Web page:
How Lawyers Can Help the Uyghur Human Rights Crisis


By Richard Mancino and Virginia Tillyard
February 11, 2019 at 02:00 P

As lawyers, we have long provided pro bono assistance to asylum seekers fleeing repression from all corners of the world, including El Salvador, Venezuela, Africa and Tibet. Most recently we have encountered the egregious plight of Uyghur Chinese nationals whose culture, identity and religion are being systematically eradicated on a scale to rival what has already taken place in Tibet.

Experts have compared the huge, recently developed detention centers in Xinjiang, the historical homeland of the Uyghur people in China’s far west, to both Mao’s labor camps and the camps of World War II. Satellite images have illustrated the mushrooming growth of these camps. Publicly sourced documents from China state that to achieve their purpose of converting detainees into “new, better Chinese citizens,” the centers must first “break their lineage, break their roots, break their connections, and break their origins.” Recent estimates suggest that nearly 10 percent of the Uyghur population of Xinjiang province is incarcerated in detention centers.

An interned individual faces indefinite detention, forced political indoctrination, violence, and possibly forced labor, torture and death. For those Uyghurs who have not been detained, daily life is characterized by official prohibition on expressions of their religious beliefs, widespread discrimination in education and work, and near-constant surveillance. And as The Economist magazine recently put it, “even without high-tech surveillance, Xinjiang’s police state is formidable. With it, it becomes terrifying.” Using a centralized information database containing DNA, blood samples, fingerprints, photo scans and other personal details, along with facial and voice recognition software and other profiling methods, government officials single out, harass and intern “problem” individuals based solely on their ethnicity or religion.

Public awareness in the United States of this situation is not nearly widespread enough. However, U.S. Senators Marco Rubio (R-FL) and Robert Menendez (D-NJ), and Representatives Chris Smith (R-NJ) and Thomas Suozzi (D-NY) recently introduced to Congress a bipartisan draft Uyghur Human Rights Policy Act. Among other things, the bill calls, first, for sanctions and other deterrents against responsible entities and individuals within the Chinese government (using the Global Magnitsky Act, the Frank Wolf International Religious Freedom Act and the International Religious Freedom Act), second, for prohibitions on sales of U.S.-made goods and services to Chinese state agents in Xinjiang (which could include technology used to suppress ethnic minorities in Xinjiang), and third, for U.S. companies and individuals operating in Xinjiang to assert publicly that they are not contributing to these human rights violations and that their supply chains are not compromised by forced labor. The bill would also support Uyghurs and other Chinese Turkic Muslim minorities who are either U.S. citizens or residing in the United States, both by expediting asylum claim processing, and by attempting to mitigate the harassment from Chinese authorities that some of them have experienced in this country.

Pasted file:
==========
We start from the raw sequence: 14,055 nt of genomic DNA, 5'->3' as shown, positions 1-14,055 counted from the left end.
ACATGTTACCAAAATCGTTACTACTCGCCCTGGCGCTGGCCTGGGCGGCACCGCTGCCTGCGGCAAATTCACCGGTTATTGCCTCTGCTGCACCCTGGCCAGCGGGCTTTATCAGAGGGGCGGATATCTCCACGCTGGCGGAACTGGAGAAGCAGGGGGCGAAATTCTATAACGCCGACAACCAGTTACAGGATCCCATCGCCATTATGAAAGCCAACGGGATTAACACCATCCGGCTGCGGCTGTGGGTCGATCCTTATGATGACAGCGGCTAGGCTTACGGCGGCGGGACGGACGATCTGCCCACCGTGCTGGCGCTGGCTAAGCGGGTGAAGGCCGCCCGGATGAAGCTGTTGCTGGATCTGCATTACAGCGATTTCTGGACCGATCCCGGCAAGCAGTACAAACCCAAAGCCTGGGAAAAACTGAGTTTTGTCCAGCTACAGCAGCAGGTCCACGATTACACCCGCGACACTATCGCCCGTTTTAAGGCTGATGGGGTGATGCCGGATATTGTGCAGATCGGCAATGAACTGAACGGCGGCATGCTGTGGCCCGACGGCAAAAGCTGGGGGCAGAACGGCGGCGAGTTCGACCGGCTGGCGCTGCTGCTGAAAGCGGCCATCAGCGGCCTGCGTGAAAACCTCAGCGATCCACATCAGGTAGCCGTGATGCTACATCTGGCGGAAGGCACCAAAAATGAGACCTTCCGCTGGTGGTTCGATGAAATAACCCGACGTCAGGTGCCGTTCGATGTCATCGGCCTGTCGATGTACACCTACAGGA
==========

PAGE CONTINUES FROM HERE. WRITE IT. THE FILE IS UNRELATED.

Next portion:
We support this legislation, and urge others to do so. The U.S. Refugee Act, which is part of the U.S. immigration laws, has its origin in the Universal Declaration of Human Rights, which was influenced by the atrocities of World War II and adopted, without dissent, by the United Nations in December 1948. The 1951 Convention Relating to the Status of Refugees and the 1967 Optional Protocol Relating to the Status of Refugees single out the five categories of protections—race, religion, nationality, political opinion, or membership in a particular social group—that are codified in our country’s refugee laws. Looking to international legal principles, we lawyers, therefore, have the responsibility to support refugees. As individuals, we also have powerful means to help Uyghurs who are in the United States. Most obviously, we can seek out and represent asylum claimants. In addition, by supporting the expatriate population of Uyghurs, we are lending strength to the international lobby that pressures China to honor human rights law. And by representing asylum claimants, we are not only helping individuals who would face indefinite detention and possibly death if they were sent back to China, but are also helping to preserve the Uyghur community’s cultural and religious identity.

The greatest concentration of Uyghur expatriates is in the Washington, D.C. area, but—perhaps in furtherance of a New Year’s resolution—lawyers in any large city should be able to seek out a pro bono legal clinic, and offer their help to a Uyghur asylum claimant. In New York, for example, both Human Rights First and the Immigrant Justice Project of the City Bar Justice Center screen and vet asylum claimants. Lawyers in smaller communities could begin by seeking out a state or local bar association. A Department of Justice webpage provides lists of pro bono legal providers for immigration proceedings in various states. Additionally, the Uyghur Human Rights Project website provides timely news, contacts and other information about this urgent human rights crisis. We can and should do more to help.

Richard Mancino is a partner in the litigation department of Willkie Farr & Gallagher. Virginia Tillyard is an associate in the firm’s corporate departmentnters.